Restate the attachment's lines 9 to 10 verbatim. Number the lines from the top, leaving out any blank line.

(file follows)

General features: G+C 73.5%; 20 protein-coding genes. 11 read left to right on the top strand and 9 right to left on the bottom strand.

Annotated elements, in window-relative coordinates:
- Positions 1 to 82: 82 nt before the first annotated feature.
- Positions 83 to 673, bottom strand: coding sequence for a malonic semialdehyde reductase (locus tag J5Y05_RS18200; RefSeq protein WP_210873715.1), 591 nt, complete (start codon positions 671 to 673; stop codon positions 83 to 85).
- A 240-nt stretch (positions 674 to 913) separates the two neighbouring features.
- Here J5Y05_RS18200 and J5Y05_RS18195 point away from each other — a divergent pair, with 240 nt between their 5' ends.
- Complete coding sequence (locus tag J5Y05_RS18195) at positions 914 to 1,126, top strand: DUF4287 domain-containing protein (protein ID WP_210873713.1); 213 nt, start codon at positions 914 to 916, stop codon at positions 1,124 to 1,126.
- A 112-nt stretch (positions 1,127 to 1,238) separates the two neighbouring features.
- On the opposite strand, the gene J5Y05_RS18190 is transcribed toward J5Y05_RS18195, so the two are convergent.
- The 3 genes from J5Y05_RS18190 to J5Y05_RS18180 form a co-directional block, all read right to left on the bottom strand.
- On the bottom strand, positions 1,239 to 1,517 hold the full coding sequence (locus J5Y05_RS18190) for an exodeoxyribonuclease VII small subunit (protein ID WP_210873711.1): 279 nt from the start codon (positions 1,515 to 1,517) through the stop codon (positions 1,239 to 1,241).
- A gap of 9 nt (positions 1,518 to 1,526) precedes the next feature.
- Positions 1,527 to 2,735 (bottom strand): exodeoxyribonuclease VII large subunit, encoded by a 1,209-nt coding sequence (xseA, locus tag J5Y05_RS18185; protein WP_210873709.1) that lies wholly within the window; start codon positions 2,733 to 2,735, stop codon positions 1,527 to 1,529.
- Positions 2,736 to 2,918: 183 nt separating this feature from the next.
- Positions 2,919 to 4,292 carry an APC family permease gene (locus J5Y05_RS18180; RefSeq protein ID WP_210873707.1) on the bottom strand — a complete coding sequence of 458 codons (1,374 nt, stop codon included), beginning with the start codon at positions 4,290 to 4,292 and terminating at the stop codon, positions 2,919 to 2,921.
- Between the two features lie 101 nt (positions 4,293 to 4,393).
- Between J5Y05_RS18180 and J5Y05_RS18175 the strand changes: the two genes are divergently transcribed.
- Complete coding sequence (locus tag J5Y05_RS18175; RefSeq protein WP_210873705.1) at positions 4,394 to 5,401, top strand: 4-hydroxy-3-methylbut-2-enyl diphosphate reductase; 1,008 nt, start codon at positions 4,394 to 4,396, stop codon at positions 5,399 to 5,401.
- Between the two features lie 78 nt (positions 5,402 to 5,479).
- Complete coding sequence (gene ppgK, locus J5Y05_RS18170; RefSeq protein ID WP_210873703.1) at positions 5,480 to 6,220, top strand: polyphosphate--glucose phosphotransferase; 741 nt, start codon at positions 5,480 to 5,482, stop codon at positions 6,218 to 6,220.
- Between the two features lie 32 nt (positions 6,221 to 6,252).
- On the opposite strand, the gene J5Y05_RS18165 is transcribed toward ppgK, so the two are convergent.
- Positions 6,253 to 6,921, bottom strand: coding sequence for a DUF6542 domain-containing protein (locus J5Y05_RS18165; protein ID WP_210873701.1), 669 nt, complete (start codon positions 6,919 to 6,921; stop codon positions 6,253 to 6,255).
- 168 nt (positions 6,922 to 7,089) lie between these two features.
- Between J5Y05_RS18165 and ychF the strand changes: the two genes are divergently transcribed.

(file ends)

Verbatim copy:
- On the opposite strand, the gene J5Y05_RS18190 is transcribed toward J5Y05_RS18195, so the two are convergent.
- The 3 genes from J5Y05_RS18190 to J5Y05_RS18180 form a co-directional block, all read right to left on the bottom strand.